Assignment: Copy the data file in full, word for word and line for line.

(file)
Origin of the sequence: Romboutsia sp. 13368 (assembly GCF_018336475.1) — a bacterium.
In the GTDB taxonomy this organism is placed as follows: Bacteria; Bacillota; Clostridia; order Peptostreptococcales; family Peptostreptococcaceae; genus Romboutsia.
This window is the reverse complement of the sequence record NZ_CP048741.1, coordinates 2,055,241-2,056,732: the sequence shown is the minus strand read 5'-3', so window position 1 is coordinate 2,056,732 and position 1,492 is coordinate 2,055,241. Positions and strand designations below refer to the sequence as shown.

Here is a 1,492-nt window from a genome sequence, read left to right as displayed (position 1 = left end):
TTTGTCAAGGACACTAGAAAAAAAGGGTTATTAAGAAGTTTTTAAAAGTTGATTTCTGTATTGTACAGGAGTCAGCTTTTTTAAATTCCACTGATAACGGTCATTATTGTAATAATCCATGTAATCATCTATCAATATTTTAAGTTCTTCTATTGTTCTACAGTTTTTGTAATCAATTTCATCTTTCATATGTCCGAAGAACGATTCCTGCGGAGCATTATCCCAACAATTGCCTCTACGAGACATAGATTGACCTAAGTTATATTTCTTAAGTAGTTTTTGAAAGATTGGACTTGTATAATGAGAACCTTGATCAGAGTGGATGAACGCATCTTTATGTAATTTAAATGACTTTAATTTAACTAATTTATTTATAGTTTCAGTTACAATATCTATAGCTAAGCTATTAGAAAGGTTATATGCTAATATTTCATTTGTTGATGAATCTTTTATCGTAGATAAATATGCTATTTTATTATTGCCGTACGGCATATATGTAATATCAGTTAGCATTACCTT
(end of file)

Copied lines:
Origin of the sequence: Romboutsia sp. 13368 (assembly GCF_018336475.1) — a bacterium.
In the GTDB taxonomy this organism is placed as follows: Bacteria; Bacillota; Clostridia; order Peptostreptococcales; family Peptostreptococcaceae; genus Romboutsia.
This window is the reverse complement of the sequence record NZ_CP048741.1, coordinates 2,055,241-2,056,732: the sequence shown is the minus strand read 5'-3', so window position 1 is coordinate 2,056,732 and position 1,492 is coordinate 2,055,241. Positions and strand designations below refer to the sequence as shown.

Here is a 1,492-nt window from a genome sequence, read left to right as displayed (position 1 = left end):
TTTGTCAAGGACACTAGAAAAAAAGGGTTATTAAGAAGTTTTTAAAAGTTGATTTCTGTATTGTACAGGAGTCAGCTTTTTTAAATTCCACTGATAACGGTCATTATTGTAATAATCCATGTAATCATCTATCAATATTTTAAGTTCTTCTATTGTTCTACAGTTTTTGTAATCAATTTCATCTTTCATATGTCCGAAGAACGATTCCTGCGGAGCATTATCCCAACAATTGCCTCTACGAGACATAGATTGACCTAAGTTATATTTCTTAAGTAGTTTTTGAAAGATTGGACTTGTATAATGAGAACCTTGATCAGAGTGGATGAACGCATCTTTATGTAATTTAAATGACTTTAATTTAACTAATTTATTTATAGTTTCAGTTACAATATCTATAGCTAAGCTATTAGAAAGGTTATATGCTAATATTTCATTTGTTGATGAATCTTTTATCGTAGATAAATATGCTATTTTATTATTGCCGTACGGCATATATGTAATATCAGTTAGCATTACCTT